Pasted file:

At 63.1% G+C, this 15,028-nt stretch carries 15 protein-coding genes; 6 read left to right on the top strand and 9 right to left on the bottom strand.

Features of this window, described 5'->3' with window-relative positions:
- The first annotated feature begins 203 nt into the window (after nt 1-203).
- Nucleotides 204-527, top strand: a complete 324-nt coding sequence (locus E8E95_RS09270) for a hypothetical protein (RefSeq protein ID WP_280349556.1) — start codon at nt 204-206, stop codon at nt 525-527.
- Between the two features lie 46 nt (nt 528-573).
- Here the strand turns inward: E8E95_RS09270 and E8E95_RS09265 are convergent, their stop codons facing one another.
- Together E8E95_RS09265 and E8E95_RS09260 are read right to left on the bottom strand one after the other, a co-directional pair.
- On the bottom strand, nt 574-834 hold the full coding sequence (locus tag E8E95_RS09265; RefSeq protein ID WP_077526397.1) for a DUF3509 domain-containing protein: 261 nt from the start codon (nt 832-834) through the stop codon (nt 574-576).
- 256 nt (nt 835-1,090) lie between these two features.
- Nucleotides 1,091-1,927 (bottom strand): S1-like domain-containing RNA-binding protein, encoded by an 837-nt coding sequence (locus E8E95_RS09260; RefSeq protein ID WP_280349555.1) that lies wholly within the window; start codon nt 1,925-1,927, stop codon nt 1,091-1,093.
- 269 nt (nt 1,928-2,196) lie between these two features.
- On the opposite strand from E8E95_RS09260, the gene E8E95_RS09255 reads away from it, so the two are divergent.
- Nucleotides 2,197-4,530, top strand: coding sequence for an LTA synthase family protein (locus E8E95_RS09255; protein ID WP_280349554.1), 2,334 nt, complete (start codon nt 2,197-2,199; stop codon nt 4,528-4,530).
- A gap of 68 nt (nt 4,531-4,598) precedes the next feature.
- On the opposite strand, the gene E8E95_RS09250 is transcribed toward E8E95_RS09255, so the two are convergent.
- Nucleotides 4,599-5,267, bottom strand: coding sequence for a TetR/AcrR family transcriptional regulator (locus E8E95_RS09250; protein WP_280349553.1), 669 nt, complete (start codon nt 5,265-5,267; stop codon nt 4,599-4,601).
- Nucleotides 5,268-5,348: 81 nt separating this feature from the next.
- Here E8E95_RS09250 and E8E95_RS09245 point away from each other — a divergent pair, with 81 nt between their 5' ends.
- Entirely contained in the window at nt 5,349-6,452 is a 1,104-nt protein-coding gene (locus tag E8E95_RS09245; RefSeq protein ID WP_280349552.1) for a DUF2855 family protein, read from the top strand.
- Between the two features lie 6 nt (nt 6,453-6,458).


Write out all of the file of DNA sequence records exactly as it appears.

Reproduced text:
At 63.1% G+C, this 15,028-nt stretch carries 15 protein-coding genes; 6 read left to right on the top strand and 9 right to left on the bottom strand.

Features of this window, described 5'->3' with window-relative positions:
- The first annotated feature begins 203 nt into the window (after nt 1-203).
- Nucleotides 204-527, top strand: a complete 324-nt coding sequence (locus E8E95_RS09270) for a hypothetical protein (RefSeq protein ID WP_280349556.1) — start codon at nt 204-206, stop codon at nt 525-527.
- Between the two features lie 46 nt (nt 528-573).
- Here the strand turns inward: E8E95_RS09270 and E8E95_RS09265 are convergent, their stop codons facing one another.
- Together E8E95_RS09265 and E8E95_RS09260 are read right to left on the bottom strand one after the other, a co-directional pair.
- On the bottom strand, nt 574-834 hold the full coding sequence (locus tag E8E95_RS09265; RefSeq protein ID WP_077526397.1) for a DUF3509 domain-containing protein: 261 nt from the start codon (nt 832-834) through the stop codon (nt 574-576).
- 256 nt (nt 835-1,090) lie between these two features.
- Nucleotides 1,091-1,927 (bottom strand): S1-like domain-containing RNA-binding protein, encoded by an 837-nt coding sequence (locus E8E95_RS09260; RefSeq protein ID WP_280349555.1) that lies wholly within the window; start codon nt 1,925-1,927, stop codon nt 1,091-1,093.
- 269 nt (nt 1,928-2,196) lie between these two features.
- On the opposite strand from E8E95_RS09260, the gene E8E95_RS09255 reads away from it, so the two are divergent.
- Nucleotides 2,197-4,530, top strand: coding sequence for an LTA synthase family protein (locus E8E95_RS09255; protein ID WP_280349554.1), 2,334 nt, complete (start codon nt 2,197-2,199; stop codon nt 4,528-4,530).
- A gap of 68 nt (nt 4,531-4,598) precedes the next feature.
- On the opposite strand, the gene E8E95_RS09250 is transcribed toward E8E95_RS09255, so the two are convergent.
- Nucleotides 4,599-5,267, bottom strand: coding sequence for a TetR/AcrR family transcriptional regulator (locus E8E95_RS09250; protein WP_280349553.1), 669 nt, complete (start codon nt 5,265-5,267; stop codon nt 4,599-4,601).
- Nucleotides 5,268-5,348: 81 nt separating this feature from the next.
- Here E8E95_RS09250 and E8E95_RS09245 point away from each other — a divergent pair, with 81 nt between their 5' ends.
- Entirely contained in the window at nt 5,349-6,452 is a 1,104-nt protein-coding gene (locus tag E8E95_RS09245; RefSeq protein ID WP_280349552.1) for a DUF2855 family protein, read from the top strand.
- Between the two features lie 6 nt (nt 6,453-6,458).